Leadership and advocacy in effective health care delivery


 Leadership skill is what every ambitious professional aspire to acquire. Thus, this column affords you the privilege of learning about leadership and how to obtain the expertise.

 For in-depth understanding of this topic, there is a need to define the key concepts.

  •  Leadership: Leadership is a process by which a person influences others to accomplish an objective and directs the organisation in a way that makes it more cohesive and coherent. It is also defined as a process whereby an individual influences a group of individuals to achieve a common goal.
  •  Advocacy: Advocacy is the deliberate process, based on demonstrated evidence, to directly and indirectly influence decision-makers, stakeholders and relevant audiences to support and implement actions that contribute to effective changes to corporate policies, practices and processes.Advocacy involves delivering evidence-based recommendations as a means of seeking change in governance, attitudes, power, social relations and institutional functions


  • Health Care: Health careis the diagnosis,treatment, and prevention of disease, illness and impairment in human beings. Health care is delivered by practitioners in medicine, nursing, pharmacy, physiotherapists and other allied practitioners.

Comparing and combining the elements in these keywords, leadership and advocacy in effective health care delivery can therefore be considered as”a mechanism for influencing a group of individuals, with the overall goal of enhancing healthcare delivery. It seeks changes in governance, attitudes, power, social relations and institutional functions through evidence based processes in the health care industry.”

Areas where leadership is needed to champion advocacy efforts in health care delivery could include:

*    Influencing improvements in the health of the population.

*    Inspiring confidence in the health care system.

*    Empowering the workforce to deliver quality care.

*    Increasing indigenous health care research and development.

*    Rewarding and recognising individual contributions.

*    Fostering capacity development and continuous education.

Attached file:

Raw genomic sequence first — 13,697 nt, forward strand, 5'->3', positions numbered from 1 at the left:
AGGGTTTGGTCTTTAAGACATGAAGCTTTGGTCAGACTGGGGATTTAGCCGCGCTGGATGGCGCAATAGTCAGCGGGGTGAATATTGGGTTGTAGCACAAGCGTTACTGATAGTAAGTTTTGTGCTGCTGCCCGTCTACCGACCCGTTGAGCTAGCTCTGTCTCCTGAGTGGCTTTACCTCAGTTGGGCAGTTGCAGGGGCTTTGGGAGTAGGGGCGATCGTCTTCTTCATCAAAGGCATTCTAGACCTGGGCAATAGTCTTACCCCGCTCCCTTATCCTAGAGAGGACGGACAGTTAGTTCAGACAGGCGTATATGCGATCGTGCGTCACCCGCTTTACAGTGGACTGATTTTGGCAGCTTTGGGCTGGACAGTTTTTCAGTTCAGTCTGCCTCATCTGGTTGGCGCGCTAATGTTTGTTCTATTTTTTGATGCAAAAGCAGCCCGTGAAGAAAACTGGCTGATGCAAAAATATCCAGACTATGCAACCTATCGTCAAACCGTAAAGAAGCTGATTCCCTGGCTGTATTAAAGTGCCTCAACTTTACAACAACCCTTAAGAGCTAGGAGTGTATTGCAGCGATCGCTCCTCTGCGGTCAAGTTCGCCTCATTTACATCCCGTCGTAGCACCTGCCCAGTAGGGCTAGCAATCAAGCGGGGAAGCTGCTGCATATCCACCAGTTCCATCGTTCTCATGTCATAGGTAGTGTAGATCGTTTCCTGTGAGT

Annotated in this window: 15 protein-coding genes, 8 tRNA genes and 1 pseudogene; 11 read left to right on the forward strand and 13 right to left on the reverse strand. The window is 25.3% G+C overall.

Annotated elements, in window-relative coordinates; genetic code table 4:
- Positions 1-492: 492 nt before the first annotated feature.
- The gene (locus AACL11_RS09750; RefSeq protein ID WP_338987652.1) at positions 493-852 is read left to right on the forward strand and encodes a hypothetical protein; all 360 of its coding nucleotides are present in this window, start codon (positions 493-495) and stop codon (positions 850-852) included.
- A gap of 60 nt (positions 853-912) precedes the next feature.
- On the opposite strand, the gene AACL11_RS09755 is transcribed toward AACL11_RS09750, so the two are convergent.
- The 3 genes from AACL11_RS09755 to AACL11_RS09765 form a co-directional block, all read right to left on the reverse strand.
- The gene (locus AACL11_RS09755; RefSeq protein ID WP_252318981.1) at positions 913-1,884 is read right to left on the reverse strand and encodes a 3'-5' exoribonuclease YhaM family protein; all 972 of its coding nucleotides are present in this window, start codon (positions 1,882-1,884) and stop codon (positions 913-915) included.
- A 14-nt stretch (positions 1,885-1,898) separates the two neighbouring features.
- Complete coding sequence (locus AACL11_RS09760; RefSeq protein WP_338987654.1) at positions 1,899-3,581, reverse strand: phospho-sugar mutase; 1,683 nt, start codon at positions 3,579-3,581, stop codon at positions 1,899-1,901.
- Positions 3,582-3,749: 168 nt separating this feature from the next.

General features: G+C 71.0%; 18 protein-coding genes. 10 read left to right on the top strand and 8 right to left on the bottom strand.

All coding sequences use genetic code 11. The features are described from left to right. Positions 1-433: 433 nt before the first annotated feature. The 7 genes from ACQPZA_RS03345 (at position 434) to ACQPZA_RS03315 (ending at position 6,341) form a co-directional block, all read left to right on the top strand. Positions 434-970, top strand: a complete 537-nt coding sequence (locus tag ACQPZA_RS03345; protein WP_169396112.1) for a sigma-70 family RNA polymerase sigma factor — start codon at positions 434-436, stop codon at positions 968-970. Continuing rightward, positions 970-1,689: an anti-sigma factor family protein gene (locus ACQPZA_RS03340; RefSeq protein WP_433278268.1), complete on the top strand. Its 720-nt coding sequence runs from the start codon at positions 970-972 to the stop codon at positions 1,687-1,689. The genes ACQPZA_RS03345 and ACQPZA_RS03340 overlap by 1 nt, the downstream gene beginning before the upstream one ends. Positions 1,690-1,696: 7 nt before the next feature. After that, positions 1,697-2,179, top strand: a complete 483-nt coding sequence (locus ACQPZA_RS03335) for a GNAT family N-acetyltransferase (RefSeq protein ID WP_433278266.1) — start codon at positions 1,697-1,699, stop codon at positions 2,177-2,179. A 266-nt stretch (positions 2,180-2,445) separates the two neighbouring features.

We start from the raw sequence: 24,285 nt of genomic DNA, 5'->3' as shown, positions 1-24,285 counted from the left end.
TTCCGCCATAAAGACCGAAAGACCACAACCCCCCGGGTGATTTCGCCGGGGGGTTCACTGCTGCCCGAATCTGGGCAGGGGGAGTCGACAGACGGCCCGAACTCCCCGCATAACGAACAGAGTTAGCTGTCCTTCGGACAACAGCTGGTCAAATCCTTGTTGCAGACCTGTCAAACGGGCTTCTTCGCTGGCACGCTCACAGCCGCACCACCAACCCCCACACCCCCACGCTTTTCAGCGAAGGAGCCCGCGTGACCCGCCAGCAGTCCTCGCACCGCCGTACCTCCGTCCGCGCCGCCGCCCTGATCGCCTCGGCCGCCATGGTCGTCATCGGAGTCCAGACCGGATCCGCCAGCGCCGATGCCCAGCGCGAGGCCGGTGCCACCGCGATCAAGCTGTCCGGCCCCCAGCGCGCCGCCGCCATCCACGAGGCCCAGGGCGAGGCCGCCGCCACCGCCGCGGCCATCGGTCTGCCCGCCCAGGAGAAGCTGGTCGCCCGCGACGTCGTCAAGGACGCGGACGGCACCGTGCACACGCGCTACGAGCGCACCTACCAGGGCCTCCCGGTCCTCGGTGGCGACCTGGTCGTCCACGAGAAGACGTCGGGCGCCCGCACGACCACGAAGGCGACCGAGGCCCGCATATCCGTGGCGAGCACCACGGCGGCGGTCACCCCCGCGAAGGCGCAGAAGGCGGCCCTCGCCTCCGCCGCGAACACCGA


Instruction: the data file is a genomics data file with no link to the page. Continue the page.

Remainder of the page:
*    Developing greater institutional capacities.

Keys to effective leadership

The two most important keys to effective leadership are trustworthiness andability to communicate a vision. The leadermust be believable–considering his character and qualifications. The followers should be able to see in him the capacity and commitment to deliver a particular set of expectations. He should also be able to clearly communicate the vision of a desired end. This ability to communicate is, perhaps, the chief of a leader’s functions.

Principles of leadership

  • Know yourself and seek self-improvement:A leader must have self-awareness.Adequate knowledge of your strengths and weaknesses is essential; a leader needs to know where best to make his contributions, and where to seek improvement and help.
  • Technicalproficiency: As a leader, you must be a master of your job and a good manager of your employees’ tasks.
  • Make sound and timely decisions: Use good problem-solving, decision-making, and planning tools.
  • Set the example: Be a good role model for your employees. They must not only hear what they are expected to do, but also see them done by you.
  • Know your people and look out for their well-being:Understand the diversity of human nature and the importance of sincerely caring for your workers.
  • Keep your workers informed:Know how to communicate with not only the followers but also seniors and other key people.
  • Develop a sense of responsibility in your workers:Help to develop good character traits that will help them carry out their professional responsibilities.
  • Train as a team:Ensure that tasks are understood, supervised and accomplished. Communication is the key to this responsibility.